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Monday December 28, 2009

Airline Security

Homeland Security chief Janet Napolitano conceded today the the aviation security system failed when a young Nigerian man, who was on a watch list and who had a powerful explosive hidden on his body, was allowed to board a flight from Amsterdam to Detroit. We’ll speak with Eric Lipton of the New York Times.

‘Promised Virgins’

Jeffrey Fleishman draws on his own experiences as a war correspondent in his first book, “Promised Virgins: A Novel of Jihad.” Fleishman, now Cairo bureau chief for the Los Angeles Times, covered the war in Kosovo in the 1990s and the main character in his book is a reporter covering that same war. We spoke to Jeffrey about the book earlier this year and we are revisiting that conversation today.

A Russian Human Rights Group Works Through Setbacks

This fall the Russian human rights group known as ‘Memorial’, won the European Union’s Sakharov Prize for defending human rights.  The BBC’s Daniel Fisher reports from Moscow that the group has endured office raidings and the killing of workers to speak out about cases of alleged kidnapping, torture and killings by Russian forces.

Unrest in Iran

Iranian mourners attend a ceremony commemorating Shiites' holy day of Ashoura, in Tehran, Iran, Sunday, Dec. 27, 2009, marking the death of Imam Hussein, a grandson of Islam's prophet Mohammed, who was killed in a 680 A.D.in a battle at Karbala in Iraq.  Mourners burned a green tent, as a symbol of Imam Hussein's tent. (AP)

Iranian mourners attend a ceremony commemorating Shiites' holy day of Ashoura, in Tehran, Iran, Sunday, Dec. 27, 2009, marking the death of Imam Hussein, a grandson of Islam's prophet Mohammed, who was killed in a 680 A.D.in a battle at Karbala in Iraq. Mourners burned a green tent, as a symbol of Imam Hussein's tent. (AP)

Iranian officials are continuing their crackdown on political dissenters today according to opposition websites, we speak with Afshin Molavi, Senior Research Fellow at the New America Foundation in Washington D.C., he’s also author of “The Soul of Iran: A Nation’s Journey to Freedom.”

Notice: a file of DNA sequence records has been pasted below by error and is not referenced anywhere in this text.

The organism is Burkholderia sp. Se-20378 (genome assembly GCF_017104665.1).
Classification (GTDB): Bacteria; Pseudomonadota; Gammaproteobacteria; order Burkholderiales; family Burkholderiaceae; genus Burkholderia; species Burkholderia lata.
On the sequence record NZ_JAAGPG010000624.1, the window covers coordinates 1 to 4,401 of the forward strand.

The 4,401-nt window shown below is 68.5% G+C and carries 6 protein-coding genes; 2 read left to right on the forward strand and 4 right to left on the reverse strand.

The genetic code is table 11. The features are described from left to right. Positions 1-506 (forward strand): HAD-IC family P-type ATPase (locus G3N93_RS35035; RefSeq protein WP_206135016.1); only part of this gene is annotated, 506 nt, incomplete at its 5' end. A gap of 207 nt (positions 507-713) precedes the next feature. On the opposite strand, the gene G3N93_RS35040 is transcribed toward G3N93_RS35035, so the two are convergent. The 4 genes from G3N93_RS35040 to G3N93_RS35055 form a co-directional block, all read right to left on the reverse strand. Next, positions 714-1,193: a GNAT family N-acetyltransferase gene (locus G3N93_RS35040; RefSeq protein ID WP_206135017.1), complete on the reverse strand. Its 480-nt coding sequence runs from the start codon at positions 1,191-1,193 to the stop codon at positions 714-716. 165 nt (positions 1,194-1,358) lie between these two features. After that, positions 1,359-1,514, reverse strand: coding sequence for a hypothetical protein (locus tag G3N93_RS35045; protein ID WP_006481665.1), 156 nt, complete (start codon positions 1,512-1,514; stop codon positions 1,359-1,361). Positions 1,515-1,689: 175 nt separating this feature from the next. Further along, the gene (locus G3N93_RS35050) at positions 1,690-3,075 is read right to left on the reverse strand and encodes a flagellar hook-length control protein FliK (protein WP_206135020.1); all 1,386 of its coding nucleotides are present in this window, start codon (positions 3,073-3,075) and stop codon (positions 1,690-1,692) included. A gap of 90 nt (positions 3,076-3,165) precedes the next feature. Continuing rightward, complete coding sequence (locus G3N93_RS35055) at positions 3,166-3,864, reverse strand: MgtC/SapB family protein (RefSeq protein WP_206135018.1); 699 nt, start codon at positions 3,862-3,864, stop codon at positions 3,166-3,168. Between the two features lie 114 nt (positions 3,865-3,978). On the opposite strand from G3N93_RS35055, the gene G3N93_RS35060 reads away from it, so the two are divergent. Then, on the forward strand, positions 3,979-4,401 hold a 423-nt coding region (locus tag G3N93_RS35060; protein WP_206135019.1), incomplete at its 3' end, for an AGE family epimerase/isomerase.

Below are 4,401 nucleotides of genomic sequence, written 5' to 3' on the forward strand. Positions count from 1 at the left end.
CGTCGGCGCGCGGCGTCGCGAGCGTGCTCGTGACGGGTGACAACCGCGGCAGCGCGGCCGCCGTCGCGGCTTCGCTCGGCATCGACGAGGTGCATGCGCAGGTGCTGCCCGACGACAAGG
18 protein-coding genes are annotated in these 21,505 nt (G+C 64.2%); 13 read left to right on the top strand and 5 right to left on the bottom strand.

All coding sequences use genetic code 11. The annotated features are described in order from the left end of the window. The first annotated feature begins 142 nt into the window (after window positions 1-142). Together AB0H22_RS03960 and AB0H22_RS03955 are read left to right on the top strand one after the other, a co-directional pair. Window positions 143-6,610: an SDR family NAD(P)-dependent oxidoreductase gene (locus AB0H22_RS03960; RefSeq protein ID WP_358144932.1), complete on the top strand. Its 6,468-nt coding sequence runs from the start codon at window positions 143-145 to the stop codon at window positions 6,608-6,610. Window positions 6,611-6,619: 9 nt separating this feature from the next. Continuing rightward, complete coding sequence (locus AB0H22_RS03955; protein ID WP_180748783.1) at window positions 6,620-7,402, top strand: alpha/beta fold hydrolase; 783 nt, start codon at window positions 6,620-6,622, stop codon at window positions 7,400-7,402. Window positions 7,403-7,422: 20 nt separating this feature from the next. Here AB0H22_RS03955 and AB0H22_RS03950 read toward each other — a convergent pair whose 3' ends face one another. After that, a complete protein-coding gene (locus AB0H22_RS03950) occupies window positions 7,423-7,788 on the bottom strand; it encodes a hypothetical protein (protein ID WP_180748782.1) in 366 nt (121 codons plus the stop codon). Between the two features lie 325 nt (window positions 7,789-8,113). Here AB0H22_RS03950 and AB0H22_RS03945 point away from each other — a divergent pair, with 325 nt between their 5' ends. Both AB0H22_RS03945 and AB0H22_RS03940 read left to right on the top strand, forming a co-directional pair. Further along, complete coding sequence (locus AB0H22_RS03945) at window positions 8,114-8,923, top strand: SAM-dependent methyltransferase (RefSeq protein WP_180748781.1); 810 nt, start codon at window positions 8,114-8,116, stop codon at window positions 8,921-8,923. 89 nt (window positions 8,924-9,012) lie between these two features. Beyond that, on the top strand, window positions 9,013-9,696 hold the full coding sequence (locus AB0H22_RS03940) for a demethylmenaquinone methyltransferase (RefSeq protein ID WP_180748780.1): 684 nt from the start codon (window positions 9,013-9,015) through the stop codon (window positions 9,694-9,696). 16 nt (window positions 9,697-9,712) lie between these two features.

The Life of Louisa May Alcott

Though she was most famous for her novel “Little Women”, Louisa May Alcott’s life was a great deal more than just that book. We speak with Harriet Reisen, author of “Louisa May Alcott: The Woman Behind Little Women.” Alcott is also the topic of the PBS program, American Masters.

Music from the show

  • Air, “Mike Mills”
  • Ahmad Jamal, “Patterns”
  • Paul Simon, “50 Ways to Leave Your Lover”
  • Radiohead, “There, There”
  • Fred Hirsch, “Desafinado”
  • The Lickets, “Serial East”
  • Freddie Hubbard, “Little Sunflower”
  • Phil Cunningham “Eternal Friendship” performed by Natalie MacMaster
Robin and Jeremy

Robin Young and Jeremy Hobson host Here & Now, a live two-hour production of NPR and WBUR Boston.

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The Man Behind ‘Mockingjay’

Francis Lawrence describes the rewards and challenges of bringing "The Hunger Games" books to the screen.

November 20 Comment

Iraq War Vet Wins National Book Award For Fiction

The judges described the short stories in Phil Klay's collection "Redeployment" as brutal, piercing and sometimes darkly funny.

November 19 11 Comments

New Film Revisits The Jerry Sandusky Sex Abuse Case

The Penn State assistant football coach will likely spend the rest of his life in prison, but that's not the end of the story.

November 19 222 Comments

Without Slavery, Would The U.S. Be The Leading Economic Power?

Edward Baptist argues in his new book that slavery was integral to establishing the America as a world economic power.